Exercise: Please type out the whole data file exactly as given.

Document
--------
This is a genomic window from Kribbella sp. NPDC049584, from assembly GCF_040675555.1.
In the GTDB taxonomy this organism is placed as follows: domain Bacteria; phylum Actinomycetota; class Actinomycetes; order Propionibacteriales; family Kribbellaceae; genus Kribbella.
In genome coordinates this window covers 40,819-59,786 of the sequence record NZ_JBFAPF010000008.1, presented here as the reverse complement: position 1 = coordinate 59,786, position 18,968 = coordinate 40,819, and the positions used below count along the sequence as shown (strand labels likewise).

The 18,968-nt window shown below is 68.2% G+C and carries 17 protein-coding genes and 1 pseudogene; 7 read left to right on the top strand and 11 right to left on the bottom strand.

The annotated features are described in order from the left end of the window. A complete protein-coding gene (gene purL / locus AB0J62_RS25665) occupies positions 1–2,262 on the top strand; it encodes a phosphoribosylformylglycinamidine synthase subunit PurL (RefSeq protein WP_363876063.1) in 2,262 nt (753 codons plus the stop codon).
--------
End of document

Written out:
This is a genomic window from Kribbella sp. NPDC049584, from assembly GCF_040675555.1.
In the GTDB taxonomy this organism is placed as follows: domain Bacteria; phylum Actinomycetota; class Actinomycetes; order Propionibacteriales; family Kribbellaceae; genus Kribbella.
In genome coordinates this window covers 40,819-59,786 of the sequence record NZ_JBFAPF010000008.1, presented here as the reverse complement: position 1 = coordinate 59,786, position 18,968 = coordinate 40,819, and the positions used below count along the sequence as shown (strand labels likewise).

The 18,968-nt window shown below is 68.2% G+C and carries 17 protein-coding genes and 1 pseudogene; 7 read left to right on the top strand and 11 right to left on the bottom strand.

The annotated features are described in order from the left end of the window. A complete protein-coding gene (gene purL / locus AB0J62_RS25665) occupies positions 1–2,262 on the top strand; it encodes a phosphoribosylformylglycinamidine synthase subunit PurL (RefSeq protein WP_363876063.1) in 2,262 nt (753 codons plus the stop codon).